LOS ANGELES -- Aside from one swing -- and one odd mound visit -- nothing came close to flustering left-handed pitcher Kyle Freeland on Saturday night at Dodger Stadium.
In his sixth straight standout start, Freeland went a season-high seven innings, struck out six and didn’t walk any. The Rockies lost to the Dodgers, 1-0, because of the combination of Austin Barnes’ second-inning leadoff home run and the Rockies managing just two hits.
In his last six starts, Freeland has a 2.06 ERA (eight earned runs in 35 innings) with 30 strikeouts. His WHIP in that span is a miniscule 1.00.
Skating along like that on a night when even a chronic blistering problem on his left middle finger didn't flare up for once, Freeland flashed a look of utter surprise when the Rockies asked for an injury timeout on his behalf with one out in the sixth. Acting manager Mike Redmond (Bud Black is still under MLB’s COVID and contact-tracing protocol), pitching coach Steve Foster and athletic trainer Scotty Gehret jogged to the mound, alerted that Freeland had squatted to stretch a tight hip.
They didn’t stay long.
“I told them, ‘I’m good,’” Freeland said. “It was a little tight so I was squatting down, stretching, opening it up a little bit. I was a little surprised, but they thought they had seen something the pitch before. It was nothing.”
It’s little wonder the Rockies want to make sure Freeland is feeling, well, free.
Freeland sustained a left shoulder strain in Spring Training, missed nearly two months of the regular season and posted a 9.58 ERA his first five starts back, as he regained his delivery timing. But starting with five innings of one-run ball and seven strikeouts at Seattle on June 22, Freeland has approached his form of 2018, when he finished fourth in National League Cy Young voting, and much of the shortened 2020 season.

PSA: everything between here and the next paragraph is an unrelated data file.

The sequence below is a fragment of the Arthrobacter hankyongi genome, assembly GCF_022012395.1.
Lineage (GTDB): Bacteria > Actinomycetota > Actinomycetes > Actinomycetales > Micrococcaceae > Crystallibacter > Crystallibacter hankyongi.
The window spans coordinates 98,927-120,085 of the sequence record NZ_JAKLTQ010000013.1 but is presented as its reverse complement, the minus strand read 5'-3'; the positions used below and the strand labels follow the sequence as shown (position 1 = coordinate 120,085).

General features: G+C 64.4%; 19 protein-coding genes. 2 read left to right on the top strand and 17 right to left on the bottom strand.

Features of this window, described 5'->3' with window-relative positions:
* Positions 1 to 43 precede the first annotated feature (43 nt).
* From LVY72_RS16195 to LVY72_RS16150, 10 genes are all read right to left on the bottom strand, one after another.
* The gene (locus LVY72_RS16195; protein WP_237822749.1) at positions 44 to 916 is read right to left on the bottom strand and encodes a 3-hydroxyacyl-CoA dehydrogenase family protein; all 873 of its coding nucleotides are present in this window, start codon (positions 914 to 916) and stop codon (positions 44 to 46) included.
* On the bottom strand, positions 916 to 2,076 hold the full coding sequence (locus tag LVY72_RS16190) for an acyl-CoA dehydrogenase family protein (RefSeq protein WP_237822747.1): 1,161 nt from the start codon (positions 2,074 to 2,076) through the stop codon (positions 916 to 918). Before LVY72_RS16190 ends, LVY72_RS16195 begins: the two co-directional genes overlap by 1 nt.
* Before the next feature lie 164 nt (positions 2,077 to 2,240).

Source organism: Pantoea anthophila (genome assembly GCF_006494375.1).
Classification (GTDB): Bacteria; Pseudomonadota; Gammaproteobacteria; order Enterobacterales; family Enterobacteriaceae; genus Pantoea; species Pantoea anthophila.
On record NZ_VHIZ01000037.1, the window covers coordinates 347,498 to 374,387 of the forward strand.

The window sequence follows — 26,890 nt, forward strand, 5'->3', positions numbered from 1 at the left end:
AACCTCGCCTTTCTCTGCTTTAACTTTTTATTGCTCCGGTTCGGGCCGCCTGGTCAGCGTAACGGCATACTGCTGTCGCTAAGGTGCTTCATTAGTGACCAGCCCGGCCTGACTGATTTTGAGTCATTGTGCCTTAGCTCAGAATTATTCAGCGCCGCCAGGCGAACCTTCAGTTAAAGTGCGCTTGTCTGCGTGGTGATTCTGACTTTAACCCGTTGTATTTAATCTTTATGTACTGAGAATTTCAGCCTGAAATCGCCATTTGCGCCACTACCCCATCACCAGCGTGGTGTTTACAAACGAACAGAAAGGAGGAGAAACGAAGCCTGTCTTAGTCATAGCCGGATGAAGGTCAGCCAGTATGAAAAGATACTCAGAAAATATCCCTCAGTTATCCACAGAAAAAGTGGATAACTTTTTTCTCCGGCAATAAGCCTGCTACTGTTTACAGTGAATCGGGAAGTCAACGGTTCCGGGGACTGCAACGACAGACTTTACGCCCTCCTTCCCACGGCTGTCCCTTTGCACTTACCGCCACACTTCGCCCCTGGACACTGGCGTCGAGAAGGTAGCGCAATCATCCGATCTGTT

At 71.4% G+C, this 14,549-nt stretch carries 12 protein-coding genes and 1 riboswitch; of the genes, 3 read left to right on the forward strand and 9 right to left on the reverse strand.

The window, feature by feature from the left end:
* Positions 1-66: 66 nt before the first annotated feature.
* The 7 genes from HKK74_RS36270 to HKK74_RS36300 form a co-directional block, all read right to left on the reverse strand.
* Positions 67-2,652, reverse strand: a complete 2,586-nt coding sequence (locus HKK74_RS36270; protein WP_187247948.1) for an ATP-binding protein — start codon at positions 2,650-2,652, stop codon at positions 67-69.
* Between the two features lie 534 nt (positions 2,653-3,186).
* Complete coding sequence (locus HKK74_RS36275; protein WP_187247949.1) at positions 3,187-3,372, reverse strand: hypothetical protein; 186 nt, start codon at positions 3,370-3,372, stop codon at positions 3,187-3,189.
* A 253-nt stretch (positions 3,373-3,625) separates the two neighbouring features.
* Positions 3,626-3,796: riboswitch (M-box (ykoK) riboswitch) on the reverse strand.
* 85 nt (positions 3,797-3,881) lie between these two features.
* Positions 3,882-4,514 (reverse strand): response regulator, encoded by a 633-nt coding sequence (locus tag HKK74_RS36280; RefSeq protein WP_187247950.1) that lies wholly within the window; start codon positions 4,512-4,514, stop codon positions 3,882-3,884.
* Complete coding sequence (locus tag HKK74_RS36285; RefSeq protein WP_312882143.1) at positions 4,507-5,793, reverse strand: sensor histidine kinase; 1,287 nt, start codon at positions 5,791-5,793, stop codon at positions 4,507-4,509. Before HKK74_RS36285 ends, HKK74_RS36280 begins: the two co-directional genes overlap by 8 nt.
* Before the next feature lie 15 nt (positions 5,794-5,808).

“Once I was able to figure out kind of what was going on in some of my mechanics, pitch selection and getting things out front, I could really start rolling and start building that confidence -- outing to outing, even pitch to pitch, feeling everything that I want to feel,” Freeland said.
Granted, the Rockies are fourth in the National League West, well out of the Giants-Dodgers-Padres race for postseason spots. And the Dodgers lineup was weakened because Mookie Betts and Cody Bellinger were out with knocks, and Max Muncy and his wife were celebrating the birth of their first child. But Dodger Stadium on Saturday night in a close game is special, no matter.
“Ever since I've been in the league, they've been winning the division,” Freeland said. “So whenever you get asked to take the ball and face a team like the Dodgers, that has the history that they have, the caliber of team that they have, it's always fun to match up against those guys, show your stuff, and do your best to dominate them.”
Freeland’s dominance would have been the entire story had the Rockies either shown the hitting of Saturday’s 9-6, 10-inning victory (12 hits, including four home runs) or the resourcefulness of two wins at San Diego before the All-Star break. Those three games constitute the longest road win streak this season by the Rockies. Saturday resembled many of the games during this year’s 10-35 road performance -- competitive, but lacking the offense to flip a result.
This time, Dodgers starter Tony Gonsolin struck out seven in 5 1/3 innings, and a bullpen relay ended with closer Kenley Jansen ignoring a spirited fan contest -- angry boos versus hopeful cheers -- to pitch a scoreless ninth.
“I guess every once in a while, you’ve got to tip your hat,” Redmond said. “They did a nice job pitching tonight. We just weren't able to get any more sustained in any type of rally.”